Project description:The suppressors of cytokine signaling (SOCS) family of proteins act as intracellular inhibitors of several cytokine signal transduction pathways. Their expression is induced by cytokine activation of the Janus kinase/signal transducer and activator of transcription (JAK/STAT) pathway and they act as a negative feedback loop by subsequently inhibiting the JAK/STAT pathway either by direct interaction with activated JAKs or with the receptors. These interactions are mediated at least in part by the SH2 domain of SOCS proteins but these proteins also contain a highly conserved C-terminal homology domain termed the SOCS box. Here we show that the SOCS box mediates interactions with elongins B and C, which in turn may couple SOCS proteins and their substrates to the proteasomal protein degradation pathway. Analogous to the family of F-box-containing proteins, it appears that the SOCS proteins may act as adaptor molecules that target activated cell signaling proteins to the protein degradation pathway.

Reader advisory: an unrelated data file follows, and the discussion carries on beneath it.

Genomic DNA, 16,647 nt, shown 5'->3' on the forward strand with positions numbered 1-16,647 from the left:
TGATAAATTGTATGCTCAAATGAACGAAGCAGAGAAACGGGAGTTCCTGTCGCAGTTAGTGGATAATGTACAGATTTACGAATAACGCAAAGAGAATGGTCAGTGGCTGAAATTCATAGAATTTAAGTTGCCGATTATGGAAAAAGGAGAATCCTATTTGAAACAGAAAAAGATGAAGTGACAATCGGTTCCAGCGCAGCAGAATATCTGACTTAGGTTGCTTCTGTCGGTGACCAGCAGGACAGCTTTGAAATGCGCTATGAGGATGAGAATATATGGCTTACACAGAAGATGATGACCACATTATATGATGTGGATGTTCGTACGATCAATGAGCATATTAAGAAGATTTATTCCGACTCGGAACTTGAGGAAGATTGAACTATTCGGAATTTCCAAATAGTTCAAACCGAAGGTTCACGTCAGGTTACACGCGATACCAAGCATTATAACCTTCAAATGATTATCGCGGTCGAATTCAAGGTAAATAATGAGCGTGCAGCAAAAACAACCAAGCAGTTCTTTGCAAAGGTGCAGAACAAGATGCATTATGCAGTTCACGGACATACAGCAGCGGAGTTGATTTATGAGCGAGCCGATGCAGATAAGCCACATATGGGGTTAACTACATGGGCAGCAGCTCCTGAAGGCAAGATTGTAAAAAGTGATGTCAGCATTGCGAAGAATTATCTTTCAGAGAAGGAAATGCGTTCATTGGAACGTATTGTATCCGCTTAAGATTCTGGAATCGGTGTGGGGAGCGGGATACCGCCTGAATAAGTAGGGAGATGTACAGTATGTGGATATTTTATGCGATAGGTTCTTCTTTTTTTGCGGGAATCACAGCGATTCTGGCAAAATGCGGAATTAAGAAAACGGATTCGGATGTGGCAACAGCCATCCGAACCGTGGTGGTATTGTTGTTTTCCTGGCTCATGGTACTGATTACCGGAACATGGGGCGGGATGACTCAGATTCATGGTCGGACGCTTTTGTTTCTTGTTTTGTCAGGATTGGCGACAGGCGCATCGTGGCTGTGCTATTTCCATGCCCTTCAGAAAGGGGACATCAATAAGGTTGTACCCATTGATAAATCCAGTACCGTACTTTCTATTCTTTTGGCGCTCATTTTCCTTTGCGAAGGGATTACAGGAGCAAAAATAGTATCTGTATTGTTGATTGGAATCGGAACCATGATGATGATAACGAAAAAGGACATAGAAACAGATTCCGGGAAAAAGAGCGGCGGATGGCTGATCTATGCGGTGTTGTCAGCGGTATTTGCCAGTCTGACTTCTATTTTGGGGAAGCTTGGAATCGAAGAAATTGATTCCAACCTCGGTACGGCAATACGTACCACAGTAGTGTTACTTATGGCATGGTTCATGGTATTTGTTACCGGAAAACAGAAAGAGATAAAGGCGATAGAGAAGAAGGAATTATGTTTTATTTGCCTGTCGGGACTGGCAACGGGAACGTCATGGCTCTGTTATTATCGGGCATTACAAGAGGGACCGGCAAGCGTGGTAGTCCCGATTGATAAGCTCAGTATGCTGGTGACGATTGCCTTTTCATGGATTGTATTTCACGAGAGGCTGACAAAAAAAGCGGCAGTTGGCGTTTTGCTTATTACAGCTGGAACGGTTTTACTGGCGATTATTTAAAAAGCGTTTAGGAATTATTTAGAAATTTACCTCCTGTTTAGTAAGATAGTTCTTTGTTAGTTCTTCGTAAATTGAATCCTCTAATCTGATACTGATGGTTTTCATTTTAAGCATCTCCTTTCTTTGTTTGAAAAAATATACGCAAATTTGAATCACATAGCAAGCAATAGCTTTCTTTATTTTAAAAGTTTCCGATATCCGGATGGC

Project description:The four members of the recently identified suppressor of cytokines signaling family (SOCS-1, SOCS-2, SOCS-3, and CIS, where CIS is cytokine-inducible SH2-containing protein) appear, by various means, to negatively regulate cytokine signal transduction. Structurally, the SOCS proteins are composed of an N-terminal region of variable length and amino acid composition, a central SH2 domain, and a previously unrecognized C-terminal motif that we have called the SOCS box. By using the SOCS box amino acid sequence consensus, we have searched DNA databases and have identified a further 16 proteins that contain this motif. These proteins fall into five classes based on the protein motifs found N-terminal of the SOCS box. In addition to four new SOCS proteins (SOCS-4 to SOCS-7) containing an SH2 domain and a SOCS box, we describe three new families of proteins that contain either WD-40 repeats (WSB-1 and -2), SPRY domains (SSB-1 to -3) or ankyrin repeats (ASB-1 to -3) N-terminal of the SOCS box. In addition, we show that a class of small GTPases also contains a SOCS box. The expression of representative members of each class of proteins differs markedly, as does the regulation of expression by cytokines. The function of the WSB, SSB, and ASB protein families remains to be determined.